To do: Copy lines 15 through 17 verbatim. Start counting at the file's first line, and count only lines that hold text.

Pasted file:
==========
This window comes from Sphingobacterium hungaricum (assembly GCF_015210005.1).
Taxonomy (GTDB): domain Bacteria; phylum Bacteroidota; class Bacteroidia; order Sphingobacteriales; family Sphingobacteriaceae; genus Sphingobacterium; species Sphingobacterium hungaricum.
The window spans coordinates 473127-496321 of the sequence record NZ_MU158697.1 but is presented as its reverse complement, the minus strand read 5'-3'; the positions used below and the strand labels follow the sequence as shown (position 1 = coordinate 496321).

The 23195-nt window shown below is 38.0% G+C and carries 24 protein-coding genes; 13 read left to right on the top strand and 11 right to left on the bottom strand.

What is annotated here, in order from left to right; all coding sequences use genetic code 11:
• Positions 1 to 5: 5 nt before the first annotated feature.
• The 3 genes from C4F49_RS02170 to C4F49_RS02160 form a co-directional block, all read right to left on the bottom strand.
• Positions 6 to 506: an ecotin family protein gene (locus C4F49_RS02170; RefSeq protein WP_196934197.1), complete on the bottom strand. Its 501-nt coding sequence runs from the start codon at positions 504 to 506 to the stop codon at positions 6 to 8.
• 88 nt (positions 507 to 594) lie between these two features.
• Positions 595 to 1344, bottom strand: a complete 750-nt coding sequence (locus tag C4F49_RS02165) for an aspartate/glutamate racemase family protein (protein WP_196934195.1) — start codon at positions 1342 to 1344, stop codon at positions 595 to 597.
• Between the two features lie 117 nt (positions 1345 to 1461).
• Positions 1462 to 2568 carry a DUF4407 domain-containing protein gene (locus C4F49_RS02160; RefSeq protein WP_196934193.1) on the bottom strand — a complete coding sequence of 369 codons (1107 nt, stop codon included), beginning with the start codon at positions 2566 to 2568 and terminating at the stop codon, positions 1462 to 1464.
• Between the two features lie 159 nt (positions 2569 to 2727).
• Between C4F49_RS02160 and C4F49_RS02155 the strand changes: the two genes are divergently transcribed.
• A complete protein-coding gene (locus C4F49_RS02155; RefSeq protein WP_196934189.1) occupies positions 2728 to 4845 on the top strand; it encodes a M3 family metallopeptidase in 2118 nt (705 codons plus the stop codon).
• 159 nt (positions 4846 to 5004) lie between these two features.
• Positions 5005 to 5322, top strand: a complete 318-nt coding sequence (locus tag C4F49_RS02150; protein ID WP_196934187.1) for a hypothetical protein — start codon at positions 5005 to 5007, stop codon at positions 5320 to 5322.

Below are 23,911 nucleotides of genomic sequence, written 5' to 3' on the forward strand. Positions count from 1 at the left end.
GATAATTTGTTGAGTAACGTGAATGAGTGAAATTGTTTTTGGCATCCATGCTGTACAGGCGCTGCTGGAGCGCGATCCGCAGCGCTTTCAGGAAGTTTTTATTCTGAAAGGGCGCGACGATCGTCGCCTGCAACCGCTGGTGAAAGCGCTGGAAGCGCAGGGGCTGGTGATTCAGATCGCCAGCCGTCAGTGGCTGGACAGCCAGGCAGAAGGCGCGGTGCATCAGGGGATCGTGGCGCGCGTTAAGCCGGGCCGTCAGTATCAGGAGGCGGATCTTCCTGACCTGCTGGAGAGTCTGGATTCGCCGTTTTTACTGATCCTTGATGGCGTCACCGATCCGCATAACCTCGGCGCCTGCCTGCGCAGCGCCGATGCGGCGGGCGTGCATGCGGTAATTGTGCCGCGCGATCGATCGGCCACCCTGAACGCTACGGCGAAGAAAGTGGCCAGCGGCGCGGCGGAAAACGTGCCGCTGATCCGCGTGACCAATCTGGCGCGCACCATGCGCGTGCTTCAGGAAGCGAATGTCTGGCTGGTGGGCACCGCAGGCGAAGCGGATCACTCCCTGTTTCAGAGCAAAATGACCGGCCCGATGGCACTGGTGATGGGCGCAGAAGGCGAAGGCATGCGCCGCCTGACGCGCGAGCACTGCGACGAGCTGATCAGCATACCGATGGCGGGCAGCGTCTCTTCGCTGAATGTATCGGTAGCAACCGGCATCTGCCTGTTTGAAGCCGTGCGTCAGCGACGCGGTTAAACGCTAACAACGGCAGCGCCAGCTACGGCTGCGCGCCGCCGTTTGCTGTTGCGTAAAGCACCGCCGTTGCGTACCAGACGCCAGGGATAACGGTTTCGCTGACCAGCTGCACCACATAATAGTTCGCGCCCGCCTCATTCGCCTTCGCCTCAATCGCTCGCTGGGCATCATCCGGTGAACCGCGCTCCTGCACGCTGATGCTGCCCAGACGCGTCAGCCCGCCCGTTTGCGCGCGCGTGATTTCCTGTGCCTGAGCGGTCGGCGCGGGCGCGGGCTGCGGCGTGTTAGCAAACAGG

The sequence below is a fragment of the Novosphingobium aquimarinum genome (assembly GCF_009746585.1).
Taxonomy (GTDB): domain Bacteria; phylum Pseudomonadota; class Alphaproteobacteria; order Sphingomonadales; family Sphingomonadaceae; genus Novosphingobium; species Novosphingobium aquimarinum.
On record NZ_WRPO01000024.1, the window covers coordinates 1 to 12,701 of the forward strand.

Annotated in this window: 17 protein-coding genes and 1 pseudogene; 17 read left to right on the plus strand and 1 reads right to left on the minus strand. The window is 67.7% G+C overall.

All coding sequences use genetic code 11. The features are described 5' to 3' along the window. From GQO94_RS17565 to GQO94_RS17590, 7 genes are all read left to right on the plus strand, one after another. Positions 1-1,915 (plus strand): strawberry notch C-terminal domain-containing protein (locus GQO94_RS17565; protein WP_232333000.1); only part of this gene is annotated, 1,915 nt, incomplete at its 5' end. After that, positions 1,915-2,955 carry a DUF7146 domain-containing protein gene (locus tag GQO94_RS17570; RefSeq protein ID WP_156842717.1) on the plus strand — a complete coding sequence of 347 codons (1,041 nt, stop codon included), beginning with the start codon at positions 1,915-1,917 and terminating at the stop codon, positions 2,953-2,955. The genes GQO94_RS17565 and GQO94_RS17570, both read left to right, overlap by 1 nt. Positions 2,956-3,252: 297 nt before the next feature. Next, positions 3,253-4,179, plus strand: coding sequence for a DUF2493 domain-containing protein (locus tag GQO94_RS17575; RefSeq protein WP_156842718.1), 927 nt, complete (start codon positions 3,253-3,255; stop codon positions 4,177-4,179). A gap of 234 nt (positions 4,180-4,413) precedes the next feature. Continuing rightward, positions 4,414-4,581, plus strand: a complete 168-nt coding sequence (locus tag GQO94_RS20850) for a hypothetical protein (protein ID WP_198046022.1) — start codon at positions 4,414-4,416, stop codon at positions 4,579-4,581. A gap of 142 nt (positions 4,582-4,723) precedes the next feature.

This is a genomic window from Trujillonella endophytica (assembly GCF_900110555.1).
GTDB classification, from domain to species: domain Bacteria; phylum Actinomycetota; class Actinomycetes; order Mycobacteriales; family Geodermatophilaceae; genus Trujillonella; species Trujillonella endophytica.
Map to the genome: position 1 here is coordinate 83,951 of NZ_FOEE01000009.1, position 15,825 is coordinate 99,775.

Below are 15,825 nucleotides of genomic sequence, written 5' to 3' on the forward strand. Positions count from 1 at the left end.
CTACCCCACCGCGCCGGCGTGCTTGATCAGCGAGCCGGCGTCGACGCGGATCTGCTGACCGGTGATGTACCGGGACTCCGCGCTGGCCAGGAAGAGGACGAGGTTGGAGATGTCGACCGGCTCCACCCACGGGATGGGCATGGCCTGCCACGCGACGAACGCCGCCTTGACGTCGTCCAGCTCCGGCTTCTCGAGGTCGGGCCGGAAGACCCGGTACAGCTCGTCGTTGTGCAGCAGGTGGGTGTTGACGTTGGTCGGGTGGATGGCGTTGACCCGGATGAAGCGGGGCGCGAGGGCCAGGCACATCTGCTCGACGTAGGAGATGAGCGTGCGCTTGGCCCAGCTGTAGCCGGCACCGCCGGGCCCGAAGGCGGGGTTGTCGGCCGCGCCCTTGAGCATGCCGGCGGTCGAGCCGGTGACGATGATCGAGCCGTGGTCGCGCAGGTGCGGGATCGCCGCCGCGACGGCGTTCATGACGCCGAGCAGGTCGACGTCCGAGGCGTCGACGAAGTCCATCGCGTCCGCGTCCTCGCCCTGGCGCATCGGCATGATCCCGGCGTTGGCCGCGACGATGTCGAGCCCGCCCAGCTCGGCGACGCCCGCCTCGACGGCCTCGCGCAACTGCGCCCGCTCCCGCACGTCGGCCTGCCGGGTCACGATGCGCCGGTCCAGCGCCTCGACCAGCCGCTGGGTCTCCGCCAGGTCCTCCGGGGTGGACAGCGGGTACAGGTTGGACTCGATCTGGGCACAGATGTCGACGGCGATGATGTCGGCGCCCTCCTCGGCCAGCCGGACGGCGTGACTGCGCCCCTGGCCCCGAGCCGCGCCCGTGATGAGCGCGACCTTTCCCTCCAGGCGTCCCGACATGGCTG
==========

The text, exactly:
• A complete protein-coding gene (locus C4F49_RS02155; RefSeq protein WP_196934189.1) occupies positions 2728 to 4845 on the top strand; it encodes a M3 family metallopeptidase in 2118 nt (705 codons plus the stop codon).
• 159 nt (positions 4846 to 5004) lie between these two features.
• Positions 5005 to 5322, top strand: a complete 318-nt coding sequence (locus tag C4F49_RS02150; protein ID WP_196934187.1) for a hypothetical protein — start codon at positions 5005 to 5007, stop codon at positions 5320 to 5322.